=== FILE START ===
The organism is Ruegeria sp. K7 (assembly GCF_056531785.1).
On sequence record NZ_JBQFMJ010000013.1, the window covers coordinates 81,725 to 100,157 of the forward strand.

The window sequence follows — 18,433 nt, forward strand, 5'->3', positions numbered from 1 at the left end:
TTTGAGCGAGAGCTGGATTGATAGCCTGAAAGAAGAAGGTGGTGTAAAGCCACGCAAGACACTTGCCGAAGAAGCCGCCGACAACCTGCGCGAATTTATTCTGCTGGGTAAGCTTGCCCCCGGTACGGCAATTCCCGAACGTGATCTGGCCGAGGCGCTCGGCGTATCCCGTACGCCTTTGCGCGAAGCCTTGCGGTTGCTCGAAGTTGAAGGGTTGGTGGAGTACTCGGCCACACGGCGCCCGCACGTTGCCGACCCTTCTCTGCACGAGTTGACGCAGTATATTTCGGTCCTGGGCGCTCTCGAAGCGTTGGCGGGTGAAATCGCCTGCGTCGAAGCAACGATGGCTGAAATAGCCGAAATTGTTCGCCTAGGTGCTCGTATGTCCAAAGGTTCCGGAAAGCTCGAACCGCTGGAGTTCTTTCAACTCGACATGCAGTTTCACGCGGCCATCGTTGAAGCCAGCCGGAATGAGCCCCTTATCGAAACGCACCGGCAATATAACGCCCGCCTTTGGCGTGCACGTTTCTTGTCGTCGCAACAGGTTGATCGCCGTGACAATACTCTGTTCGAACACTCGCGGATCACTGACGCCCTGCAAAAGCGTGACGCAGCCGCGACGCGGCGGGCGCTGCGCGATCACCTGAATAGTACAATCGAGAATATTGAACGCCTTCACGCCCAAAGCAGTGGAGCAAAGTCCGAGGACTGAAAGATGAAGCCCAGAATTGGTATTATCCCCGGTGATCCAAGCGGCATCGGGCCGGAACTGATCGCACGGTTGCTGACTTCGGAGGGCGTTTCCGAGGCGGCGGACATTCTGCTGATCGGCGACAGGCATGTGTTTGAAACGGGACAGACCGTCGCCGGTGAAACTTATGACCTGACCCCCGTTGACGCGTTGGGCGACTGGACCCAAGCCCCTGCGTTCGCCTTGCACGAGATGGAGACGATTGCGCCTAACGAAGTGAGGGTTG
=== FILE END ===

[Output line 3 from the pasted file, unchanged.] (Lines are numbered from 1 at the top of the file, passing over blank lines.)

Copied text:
The window sequence follows — 18,433 nt, forward strand, 5'->3', positions numbered from 1 at the left end: